[in-law, in-law]

verb (used with object) Law.

to restore (an outlaw) to the benefits and protection of the law.

Origin of inlaw

before 1000; Middle English inlawen, Old English inlagian. See in-1, law1
Related formsin·law·ry, noun




a relative by marriage.

Origin of in-law

1890–95; back formation from mother-in-law, brother-in-law, etc. Unabridged Based on the Random House Unabridged Dictionary, © Random House, Inc. 2019

Examples from the Web for inlaw

Historical Examples of inlaw

  • I may not go against the word of the Moot, and inlaw you again by giving you a place.

    A Thane of Wessex

    Charles W. Whistler

  • We are going to hold you as a hostage until your Saxon master or your British father pay ransom for you, and inlaw us again.

    A Prince of Cornwall

    Charles W. Whistler

  • If the clergy would give him a voluntary gift, which was in no way to be considered a tax, he agreed to inlaw them.

  • I cannot inlaw you again, Heregar; for that must needs be done in full Moot, as was the outlawry.

    A Thane of Wessex

    Charles W. Whistler

British Dictionary definitions for inlaw



a relative by marriage


(postpositive; in combination) related by marriagea father-in-law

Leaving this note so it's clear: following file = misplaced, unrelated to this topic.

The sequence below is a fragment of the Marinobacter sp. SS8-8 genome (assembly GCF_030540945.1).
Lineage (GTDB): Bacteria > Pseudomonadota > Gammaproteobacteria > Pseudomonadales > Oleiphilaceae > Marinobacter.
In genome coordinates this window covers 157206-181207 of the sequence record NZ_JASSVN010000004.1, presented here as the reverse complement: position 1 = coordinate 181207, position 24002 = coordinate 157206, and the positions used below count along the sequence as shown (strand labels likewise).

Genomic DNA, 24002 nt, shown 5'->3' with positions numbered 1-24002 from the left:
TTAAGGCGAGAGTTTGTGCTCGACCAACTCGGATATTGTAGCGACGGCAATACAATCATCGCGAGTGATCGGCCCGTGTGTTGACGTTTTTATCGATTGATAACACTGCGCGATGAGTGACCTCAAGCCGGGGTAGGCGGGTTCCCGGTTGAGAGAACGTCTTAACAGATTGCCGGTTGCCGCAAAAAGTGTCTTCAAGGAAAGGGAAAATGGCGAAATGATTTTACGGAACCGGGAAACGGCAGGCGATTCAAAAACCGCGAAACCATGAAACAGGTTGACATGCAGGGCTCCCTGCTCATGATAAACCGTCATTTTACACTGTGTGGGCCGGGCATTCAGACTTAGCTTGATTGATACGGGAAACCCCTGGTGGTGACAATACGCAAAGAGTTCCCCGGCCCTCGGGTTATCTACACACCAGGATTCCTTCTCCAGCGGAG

Word Origin for in-law

C19: back formation from father-in-law, etc
Collins English Dictionary - Complete & Unabridged 2012 Digital Edition © William Collins Sons & Co. Ltd. 1979, 1986 © HarperCollins Publishers 1998, 2000, 2003, 2005, 2006, 2007, 2009, 2012

Word Origin and History for inlaw



1894, "anyone of a relationship not natural," abstracted from father-in-law, etc.

The position of the 'in-laws' (a happy phrase which is attributed ... to her Majesty, than whom no one can be better acquainted with the article) is often not very apt to promote happiness. ["Blackwood's Magazine," 1894]

The earliest recorded use of the phrase is in brother-in-law (13c.); the law is Canon Law, which defines degrees of relationship within which marriage is prohibited.

Online Etymology Dictionary, © 2010 Douglas Harper